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Returned medicines 'could put staff at Covid-19 risk'

The National Pharmacy Association (NPA) has said community pharmacists should consider the safety of their pharmacy teams as well as patients’ wellbeing when deciding whether to accept unwanted or out-of-date medicines for disposal during the coronavirus pandemic.

Community pharmacy teams have expressed concerns that staff members could be infected with the virus if medicines coming into pharmacies have come into contact with people with the disease.

The NPA, PSNC, Community Pharmacy Patient Safety Group and Royal Pharmaceutical Society have produced a guide for pharmacy teams on how to safely handle returned medicines.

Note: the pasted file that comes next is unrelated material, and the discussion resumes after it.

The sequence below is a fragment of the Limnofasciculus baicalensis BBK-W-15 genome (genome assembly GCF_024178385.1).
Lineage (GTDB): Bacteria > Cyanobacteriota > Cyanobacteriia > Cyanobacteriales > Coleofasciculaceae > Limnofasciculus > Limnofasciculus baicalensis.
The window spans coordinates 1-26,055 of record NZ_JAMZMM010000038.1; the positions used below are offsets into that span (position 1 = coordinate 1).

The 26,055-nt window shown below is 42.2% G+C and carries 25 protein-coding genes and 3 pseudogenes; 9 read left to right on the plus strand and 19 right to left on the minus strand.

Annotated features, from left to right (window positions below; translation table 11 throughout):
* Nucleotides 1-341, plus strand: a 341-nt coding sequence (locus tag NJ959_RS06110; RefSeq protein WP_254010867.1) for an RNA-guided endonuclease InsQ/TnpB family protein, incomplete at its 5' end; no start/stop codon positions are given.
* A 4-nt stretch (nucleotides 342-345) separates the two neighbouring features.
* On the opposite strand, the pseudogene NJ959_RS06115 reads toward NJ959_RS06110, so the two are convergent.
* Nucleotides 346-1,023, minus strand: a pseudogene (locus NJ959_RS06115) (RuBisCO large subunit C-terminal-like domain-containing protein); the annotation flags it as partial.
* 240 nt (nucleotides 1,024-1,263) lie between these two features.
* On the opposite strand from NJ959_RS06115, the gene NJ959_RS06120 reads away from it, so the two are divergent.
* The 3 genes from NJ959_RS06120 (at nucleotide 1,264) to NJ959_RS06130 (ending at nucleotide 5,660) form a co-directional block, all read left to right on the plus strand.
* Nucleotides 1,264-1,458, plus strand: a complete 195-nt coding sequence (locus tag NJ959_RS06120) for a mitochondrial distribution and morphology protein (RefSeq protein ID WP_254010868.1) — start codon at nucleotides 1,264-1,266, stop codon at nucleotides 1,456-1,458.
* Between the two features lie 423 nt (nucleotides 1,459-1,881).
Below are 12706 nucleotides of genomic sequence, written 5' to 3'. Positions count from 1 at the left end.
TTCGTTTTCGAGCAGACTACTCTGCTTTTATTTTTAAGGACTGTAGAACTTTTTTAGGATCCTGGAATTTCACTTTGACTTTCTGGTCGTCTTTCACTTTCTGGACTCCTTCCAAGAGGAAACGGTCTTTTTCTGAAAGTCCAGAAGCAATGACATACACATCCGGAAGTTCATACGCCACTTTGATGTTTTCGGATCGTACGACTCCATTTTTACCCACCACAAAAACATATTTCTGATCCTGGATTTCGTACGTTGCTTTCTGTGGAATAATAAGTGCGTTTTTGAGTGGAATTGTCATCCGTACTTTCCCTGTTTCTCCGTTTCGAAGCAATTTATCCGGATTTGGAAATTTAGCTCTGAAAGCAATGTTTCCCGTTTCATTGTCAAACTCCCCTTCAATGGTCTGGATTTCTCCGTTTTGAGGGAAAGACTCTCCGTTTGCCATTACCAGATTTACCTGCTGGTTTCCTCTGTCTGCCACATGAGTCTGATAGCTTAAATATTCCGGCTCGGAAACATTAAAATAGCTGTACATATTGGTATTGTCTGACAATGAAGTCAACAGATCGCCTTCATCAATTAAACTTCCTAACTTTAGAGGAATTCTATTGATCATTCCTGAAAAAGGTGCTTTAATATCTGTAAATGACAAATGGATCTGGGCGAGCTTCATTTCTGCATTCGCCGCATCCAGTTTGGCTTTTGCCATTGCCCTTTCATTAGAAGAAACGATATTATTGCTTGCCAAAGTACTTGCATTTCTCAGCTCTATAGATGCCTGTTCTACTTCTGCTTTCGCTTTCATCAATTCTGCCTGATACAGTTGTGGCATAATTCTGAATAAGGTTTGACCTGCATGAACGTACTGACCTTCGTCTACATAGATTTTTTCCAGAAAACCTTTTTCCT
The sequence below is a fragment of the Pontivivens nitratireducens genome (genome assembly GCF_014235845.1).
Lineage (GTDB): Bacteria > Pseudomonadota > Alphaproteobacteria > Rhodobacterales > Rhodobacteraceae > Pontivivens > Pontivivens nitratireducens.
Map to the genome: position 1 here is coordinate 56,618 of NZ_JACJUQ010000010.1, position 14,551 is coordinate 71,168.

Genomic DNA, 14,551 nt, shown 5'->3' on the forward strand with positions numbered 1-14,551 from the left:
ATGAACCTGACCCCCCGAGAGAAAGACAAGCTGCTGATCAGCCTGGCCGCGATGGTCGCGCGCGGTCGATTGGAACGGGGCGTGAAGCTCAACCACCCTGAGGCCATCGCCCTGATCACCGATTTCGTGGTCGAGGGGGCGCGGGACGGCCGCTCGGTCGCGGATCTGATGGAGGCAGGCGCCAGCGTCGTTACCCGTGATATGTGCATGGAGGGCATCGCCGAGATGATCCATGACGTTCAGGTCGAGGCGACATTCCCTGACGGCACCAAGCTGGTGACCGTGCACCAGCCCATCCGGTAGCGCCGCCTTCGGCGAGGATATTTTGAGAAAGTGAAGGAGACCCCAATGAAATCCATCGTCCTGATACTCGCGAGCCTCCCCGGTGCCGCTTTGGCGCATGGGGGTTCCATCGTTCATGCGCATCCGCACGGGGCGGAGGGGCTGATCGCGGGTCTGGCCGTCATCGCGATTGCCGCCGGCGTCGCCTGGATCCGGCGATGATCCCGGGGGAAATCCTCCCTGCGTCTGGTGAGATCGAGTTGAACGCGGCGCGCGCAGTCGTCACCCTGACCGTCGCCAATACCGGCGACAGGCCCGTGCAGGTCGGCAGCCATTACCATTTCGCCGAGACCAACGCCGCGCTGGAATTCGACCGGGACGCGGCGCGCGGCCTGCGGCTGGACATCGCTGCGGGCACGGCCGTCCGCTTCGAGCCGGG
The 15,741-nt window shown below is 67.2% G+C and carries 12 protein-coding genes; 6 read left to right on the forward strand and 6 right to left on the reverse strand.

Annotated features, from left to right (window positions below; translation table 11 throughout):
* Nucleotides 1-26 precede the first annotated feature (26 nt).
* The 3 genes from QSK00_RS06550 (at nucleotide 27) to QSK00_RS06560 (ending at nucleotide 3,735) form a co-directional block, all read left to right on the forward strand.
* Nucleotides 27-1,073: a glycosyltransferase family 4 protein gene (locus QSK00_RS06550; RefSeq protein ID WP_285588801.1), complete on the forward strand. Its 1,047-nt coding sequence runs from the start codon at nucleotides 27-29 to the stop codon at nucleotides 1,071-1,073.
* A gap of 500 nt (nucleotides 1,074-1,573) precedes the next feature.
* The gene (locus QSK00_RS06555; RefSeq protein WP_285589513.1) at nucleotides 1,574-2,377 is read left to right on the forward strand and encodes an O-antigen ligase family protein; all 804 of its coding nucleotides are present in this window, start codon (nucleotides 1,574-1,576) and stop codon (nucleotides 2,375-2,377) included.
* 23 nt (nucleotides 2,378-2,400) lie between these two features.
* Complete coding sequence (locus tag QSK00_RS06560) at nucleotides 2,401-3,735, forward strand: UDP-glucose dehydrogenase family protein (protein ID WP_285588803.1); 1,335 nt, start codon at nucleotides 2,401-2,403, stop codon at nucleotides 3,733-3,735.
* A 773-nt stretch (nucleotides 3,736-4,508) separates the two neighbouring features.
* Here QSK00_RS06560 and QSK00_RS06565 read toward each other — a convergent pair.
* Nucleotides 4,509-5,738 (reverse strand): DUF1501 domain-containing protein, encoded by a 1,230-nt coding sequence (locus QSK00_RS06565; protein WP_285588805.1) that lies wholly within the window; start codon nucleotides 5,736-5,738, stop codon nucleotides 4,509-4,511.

The NPA said the guidance was “based on the current best information on how long the coronavirus survives on surfaces.”

“For patient safety reasons, it is important that patients and households remain able to return unwanted medicines to the pharmacy for disposal during the covid-19 pandemic to avoid the potential risk of accidents, overdoses and misuse,” the NPA said.

“Community pharmacy teams have understandably expressed concerns about the potential for infection from unwanted medicines returned to the pharmacy for disposal, where the patient may have had coronavirus.”

The NPA said pharmacies are under a “duty of care to support patient safety and accept unwanted medicines back for disposal in as safe a manner as possible” but said pharmacies should weigh up the risk of doing so.

“Safeguarding patient/public safety and that of the pharmacy team is of paramount importance,” the NPA said.

“Both factors need to be considered when making a decision about whether your pharmacy can safely accept unwanted medicines for disposal at any specific point in time.”

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